As the United Nations General Assembly continues its annual high-level segment, a host of African leaders stressed today that while the continent’s progress is beyond doubt, consolidating social and economic gains requires international, regional and local approaches that better protect African livelihoods and ensure that agreed development targets can be achieved.
In his address, Jakaya Mrisho Kikwete, President of Tanzania said that is vital to complete the “unfinished business” of the Millennium Development Goals (MDGs) so that Governments can make informed decisions about the shape of the post-2015 agenda. The theme of this year’s General Debate, “Setting the Stage” afforded an opportunity to closely examine the successes and gaps in MDG implementation.
One crucial element going forward will be to put in place effective financing mechanisms to ensure that developing countries will be supported in the effort to attain unmet Millennium targets and to make headway on the yet-to-be agreed successor Goals, which should be focused on sustainable development, he said.
President Kikwete went on to highlight Tanzania’s successes regarding Millennium targets for universal primary education, reducing the prevalence of HIV/AIDS, and improving access to water and sanitation, among other gains. At the same time, Tanzania will continue to look to the United Nations to provide assistance and guidance in the final push towards the 2015 MDG deadline.
Giving the perspective of small island developing States (SIDS), Danny Faure, Vice-President of Seychelles said that the General Assembly evokes the spirit of humanity’s common cause better than any other institution. “Indeed, in this hall, we are reminded that there are no large nations or small nations; rich nations or poor nations; powerful nations nor weak nations- simply united nations,” he said.
Seychelles also emphasized that SIDS are perhaps more conscious than others, that very little can be achieved through isolation. “Our economy is built around its connectivity to the world economy. Our security is easily undermined by events beyond our control. And our environmental safety is also dependent on so many factors that occur beyond our borders,” he said, stressing that as the international community aimed to set sustainable development goals, it must keep in mind the “if we sustain our islands, then we will know we can sustain our planet.”
Manuel Domingos Vicente, Vice-President of Angola also reiterated the importance of the role of the UN as the driving force of global efforts to maintain peace, stability and economic and social development, stressing that it is therefore important to strengthen the capacity of the Organizations for conflict prevention and crisis management.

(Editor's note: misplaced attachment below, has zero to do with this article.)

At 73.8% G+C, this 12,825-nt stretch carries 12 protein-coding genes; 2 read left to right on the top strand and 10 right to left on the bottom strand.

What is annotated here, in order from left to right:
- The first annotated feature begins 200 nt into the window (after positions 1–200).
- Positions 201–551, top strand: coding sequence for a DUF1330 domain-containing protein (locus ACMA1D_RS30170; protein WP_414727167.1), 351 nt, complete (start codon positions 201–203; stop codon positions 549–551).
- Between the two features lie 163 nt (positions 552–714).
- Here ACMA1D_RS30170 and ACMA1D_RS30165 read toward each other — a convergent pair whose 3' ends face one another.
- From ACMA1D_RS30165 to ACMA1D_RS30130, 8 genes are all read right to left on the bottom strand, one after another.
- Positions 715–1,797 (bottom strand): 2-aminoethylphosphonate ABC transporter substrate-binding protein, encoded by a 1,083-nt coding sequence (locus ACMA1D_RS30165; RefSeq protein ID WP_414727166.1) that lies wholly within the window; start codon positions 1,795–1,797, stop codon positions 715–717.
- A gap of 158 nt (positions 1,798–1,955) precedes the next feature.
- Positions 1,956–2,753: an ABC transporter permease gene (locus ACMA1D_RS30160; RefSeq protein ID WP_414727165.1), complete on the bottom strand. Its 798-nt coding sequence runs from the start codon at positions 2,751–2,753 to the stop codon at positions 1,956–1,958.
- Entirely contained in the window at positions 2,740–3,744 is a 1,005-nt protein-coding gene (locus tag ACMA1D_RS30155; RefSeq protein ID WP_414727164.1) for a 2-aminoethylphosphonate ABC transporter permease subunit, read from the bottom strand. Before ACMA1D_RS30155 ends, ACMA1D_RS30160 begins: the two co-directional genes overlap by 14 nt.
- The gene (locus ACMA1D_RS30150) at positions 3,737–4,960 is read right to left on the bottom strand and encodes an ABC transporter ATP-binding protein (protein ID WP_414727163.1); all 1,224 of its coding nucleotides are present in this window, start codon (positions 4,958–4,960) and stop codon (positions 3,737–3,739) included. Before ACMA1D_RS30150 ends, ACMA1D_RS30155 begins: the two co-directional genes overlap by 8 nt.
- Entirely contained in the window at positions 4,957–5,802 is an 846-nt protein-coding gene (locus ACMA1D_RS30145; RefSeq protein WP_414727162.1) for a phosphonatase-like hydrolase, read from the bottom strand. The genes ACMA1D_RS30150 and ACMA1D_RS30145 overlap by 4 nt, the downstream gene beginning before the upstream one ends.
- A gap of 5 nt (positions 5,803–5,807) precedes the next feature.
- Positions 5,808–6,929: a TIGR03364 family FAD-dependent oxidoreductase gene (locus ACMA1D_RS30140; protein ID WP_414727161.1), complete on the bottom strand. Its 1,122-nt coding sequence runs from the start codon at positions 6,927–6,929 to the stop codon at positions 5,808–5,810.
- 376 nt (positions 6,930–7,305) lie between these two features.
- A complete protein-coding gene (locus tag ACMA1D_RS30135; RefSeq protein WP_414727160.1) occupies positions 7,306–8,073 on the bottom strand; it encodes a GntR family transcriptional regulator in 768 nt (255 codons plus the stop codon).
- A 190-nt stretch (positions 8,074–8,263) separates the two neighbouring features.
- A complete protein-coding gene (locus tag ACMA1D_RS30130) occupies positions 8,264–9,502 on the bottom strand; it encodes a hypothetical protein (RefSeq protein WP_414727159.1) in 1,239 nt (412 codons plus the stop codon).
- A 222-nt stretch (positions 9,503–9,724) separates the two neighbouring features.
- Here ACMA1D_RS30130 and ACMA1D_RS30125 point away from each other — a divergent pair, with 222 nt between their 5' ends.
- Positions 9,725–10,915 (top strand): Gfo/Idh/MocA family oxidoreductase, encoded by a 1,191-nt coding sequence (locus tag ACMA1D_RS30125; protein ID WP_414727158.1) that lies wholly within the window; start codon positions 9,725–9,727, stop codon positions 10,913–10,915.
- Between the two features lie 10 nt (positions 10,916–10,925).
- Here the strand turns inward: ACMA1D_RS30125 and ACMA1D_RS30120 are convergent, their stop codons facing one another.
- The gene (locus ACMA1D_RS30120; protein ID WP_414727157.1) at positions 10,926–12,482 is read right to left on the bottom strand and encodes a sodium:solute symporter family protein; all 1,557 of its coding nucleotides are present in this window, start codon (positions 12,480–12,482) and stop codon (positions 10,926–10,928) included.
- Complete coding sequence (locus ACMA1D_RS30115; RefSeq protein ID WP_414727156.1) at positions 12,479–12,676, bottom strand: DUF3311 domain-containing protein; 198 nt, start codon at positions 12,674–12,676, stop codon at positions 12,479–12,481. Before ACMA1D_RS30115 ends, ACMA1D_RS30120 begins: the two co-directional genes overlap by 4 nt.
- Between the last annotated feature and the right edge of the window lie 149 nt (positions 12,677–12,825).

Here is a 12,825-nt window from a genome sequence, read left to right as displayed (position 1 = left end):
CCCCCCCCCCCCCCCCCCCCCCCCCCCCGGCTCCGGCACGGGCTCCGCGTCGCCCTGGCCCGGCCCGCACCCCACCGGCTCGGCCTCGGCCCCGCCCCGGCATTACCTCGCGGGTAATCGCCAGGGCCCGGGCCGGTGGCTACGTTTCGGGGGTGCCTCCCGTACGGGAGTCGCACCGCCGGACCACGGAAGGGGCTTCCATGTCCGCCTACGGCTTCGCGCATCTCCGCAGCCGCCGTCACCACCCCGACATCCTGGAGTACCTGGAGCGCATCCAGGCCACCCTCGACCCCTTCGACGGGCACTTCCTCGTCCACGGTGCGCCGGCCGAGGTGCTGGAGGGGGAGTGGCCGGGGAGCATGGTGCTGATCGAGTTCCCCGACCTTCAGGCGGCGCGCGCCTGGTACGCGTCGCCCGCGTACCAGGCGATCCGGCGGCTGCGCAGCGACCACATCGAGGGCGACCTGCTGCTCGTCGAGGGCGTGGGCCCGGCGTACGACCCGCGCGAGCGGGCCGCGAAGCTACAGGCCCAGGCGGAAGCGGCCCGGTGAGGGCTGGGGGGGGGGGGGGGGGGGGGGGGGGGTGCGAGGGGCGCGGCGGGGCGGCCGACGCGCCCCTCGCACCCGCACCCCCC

To that end, he underscored the importance of revitalizing the UN system, particularly the Security Council, “which should reflect a fair representation of all regions by increasing the number of its permanent members, thus adapting it to the realities of the contemporary world.
Also addressing the Assembly, Basile Ikouebe, Minister for Foreign Affairs and La Francophonie of Congo said most African countries are unlikely to achieve the MDGs by 2015. “Congo has made significant progress in the areas of education and maternal and child health, but also experienced some delays in the fight against poverty and the creation of decent jobs.”
As for the post-2015 period, Mr. Ikouebe reiterated the continued commitment of the Congo to the promotion of sustainable development, both at national, regional and international levels.
Yahya Jammeh, President of the Gambia said his Government is on track to achieve the MDG target for education as it has boosted net enrolment in primary education. Further, literacy rates were rising the Government is working diligently to close the gender gap in school enrolment.
Urging a post-2015 focus on the broader sustainability agenda agreed at the 2012 UN Conference on Sustainable Development, known informally as Rio+20, President Jammeh also declared before the Assembly that the three biggest threats to human existence are: “excessive greed; obsession with world domination by any means including the resolve to use nuclear, biological and chemical weapons; and homosexuality in all its forms and manifestations, which though very evil, anti-human as well as anti-Allah; is being promoted as a human right by some powers.”